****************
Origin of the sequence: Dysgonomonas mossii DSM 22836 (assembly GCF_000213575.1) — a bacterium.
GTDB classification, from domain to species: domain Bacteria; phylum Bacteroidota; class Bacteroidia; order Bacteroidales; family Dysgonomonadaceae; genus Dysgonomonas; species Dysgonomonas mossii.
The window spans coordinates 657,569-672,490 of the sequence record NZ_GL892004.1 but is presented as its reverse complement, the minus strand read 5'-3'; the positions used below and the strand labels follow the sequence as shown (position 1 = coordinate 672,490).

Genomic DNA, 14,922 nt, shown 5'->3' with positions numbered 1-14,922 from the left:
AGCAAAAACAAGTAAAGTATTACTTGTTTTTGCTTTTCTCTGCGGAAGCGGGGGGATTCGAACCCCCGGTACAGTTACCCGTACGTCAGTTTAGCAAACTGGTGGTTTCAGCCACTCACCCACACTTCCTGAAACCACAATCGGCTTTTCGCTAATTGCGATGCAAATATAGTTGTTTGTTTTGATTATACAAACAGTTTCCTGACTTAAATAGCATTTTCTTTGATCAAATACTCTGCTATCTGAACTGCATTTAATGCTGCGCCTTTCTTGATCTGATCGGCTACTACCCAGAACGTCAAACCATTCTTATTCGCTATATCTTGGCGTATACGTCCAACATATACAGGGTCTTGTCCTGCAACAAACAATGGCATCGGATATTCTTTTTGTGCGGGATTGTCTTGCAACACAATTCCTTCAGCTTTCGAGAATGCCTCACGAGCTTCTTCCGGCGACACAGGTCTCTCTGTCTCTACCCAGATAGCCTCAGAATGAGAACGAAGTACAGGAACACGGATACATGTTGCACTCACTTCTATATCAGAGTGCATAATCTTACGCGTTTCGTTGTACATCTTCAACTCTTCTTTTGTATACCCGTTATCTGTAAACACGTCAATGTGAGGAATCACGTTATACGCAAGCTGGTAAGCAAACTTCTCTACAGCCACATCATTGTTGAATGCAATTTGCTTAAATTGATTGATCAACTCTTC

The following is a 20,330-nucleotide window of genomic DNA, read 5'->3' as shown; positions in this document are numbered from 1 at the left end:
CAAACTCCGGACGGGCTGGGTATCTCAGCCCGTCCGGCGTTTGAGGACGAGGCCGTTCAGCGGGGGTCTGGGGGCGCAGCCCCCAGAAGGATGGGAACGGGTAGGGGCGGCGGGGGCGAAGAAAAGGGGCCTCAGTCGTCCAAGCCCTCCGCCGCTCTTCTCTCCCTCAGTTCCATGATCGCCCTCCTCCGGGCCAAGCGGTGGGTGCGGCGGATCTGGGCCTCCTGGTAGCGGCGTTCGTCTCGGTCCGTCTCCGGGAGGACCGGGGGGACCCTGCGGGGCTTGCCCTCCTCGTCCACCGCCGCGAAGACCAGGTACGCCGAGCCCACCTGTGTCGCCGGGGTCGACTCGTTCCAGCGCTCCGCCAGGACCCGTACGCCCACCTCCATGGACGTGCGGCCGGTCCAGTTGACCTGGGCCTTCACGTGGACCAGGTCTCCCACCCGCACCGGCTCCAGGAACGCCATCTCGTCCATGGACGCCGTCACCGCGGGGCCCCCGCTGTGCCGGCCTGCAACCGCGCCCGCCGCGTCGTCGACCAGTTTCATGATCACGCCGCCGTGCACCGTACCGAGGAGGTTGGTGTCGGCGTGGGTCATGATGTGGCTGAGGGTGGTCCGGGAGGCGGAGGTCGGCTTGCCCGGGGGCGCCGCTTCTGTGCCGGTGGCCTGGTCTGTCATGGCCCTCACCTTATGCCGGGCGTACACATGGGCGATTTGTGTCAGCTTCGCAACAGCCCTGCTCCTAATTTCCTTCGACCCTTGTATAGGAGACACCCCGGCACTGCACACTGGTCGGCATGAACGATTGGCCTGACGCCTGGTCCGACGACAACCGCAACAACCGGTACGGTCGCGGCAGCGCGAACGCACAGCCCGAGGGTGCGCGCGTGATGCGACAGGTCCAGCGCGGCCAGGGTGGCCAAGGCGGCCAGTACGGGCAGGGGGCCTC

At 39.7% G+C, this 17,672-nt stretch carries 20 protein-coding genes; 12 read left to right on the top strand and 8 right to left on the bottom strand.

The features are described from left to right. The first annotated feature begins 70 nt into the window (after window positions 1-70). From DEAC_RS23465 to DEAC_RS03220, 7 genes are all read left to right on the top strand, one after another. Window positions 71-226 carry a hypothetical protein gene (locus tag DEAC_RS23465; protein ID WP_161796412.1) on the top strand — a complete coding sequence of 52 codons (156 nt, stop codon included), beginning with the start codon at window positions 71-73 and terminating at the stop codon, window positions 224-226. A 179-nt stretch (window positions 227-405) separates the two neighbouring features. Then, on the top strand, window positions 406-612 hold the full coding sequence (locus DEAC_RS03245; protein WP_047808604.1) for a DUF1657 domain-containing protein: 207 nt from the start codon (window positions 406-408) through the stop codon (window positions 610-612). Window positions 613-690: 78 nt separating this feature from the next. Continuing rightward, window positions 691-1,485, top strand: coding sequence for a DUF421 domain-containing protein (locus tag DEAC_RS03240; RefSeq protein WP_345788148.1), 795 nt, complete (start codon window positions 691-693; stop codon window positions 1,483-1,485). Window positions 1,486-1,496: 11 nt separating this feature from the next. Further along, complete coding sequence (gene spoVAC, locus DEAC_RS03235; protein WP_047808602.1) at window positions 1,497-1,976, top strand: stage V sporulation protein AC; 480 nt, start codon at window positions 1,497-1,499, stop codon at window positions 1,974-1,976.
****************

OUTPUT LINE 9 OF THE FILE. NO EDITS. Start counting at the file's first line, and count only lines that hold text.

The features are described from left to right. The first annotated feature begins 70 nt into the window (after window positions 1-70). From DEAC_RS23465 to DEAC_RS03220, 7 genes are all read left to right on the top strand, one after another. Window positions 71-226 carry a hypothetical protein gene (locus tag DEAC_RS23465; protein ID WP_161796412.1) on the top strand — a complete coding sequence of 52 codons (156 nt, stop codon included), beginning with the start codon at window positions 71-73 and terminating at the stop codon, window positions 224-226. A 179-nt stretch (window positions 227-405) separates the two neighbouring features. Then, on the top strand, window positions 406-612 hold the full coding sequence (locus DEAC_RS03245; protein WP_047808604.1) for a DUF1657 domain-containing protein: 207 nt from the start codon (window positions 406-408) through the stop codon (window positions 610-612). Window positions 613-690: 78 nt separating this feature from the next. Continuing rightward, window positions 691-1,485, top strand: coding sequence for a DUF421 domain-containing protein (locus tag DEAC_RS03240; RefSeq protein WP_345788148.1), 795 nt, complete (start codon window positions 691-693; stop codon window positions 1,483-1,485). Window positions 1,486-1,496: 11 nt separating this feature from the next. Further along, complete coding sequence (gene spoVAC, locus DEAC_RS03235; protein WP_047808602.1) at window positions 1,497-1,976, top strand: stage V sporulation protein AC; 480 nt, start codon at window positions 1,497-1,499, stop codon at window positions 1,974-1,976.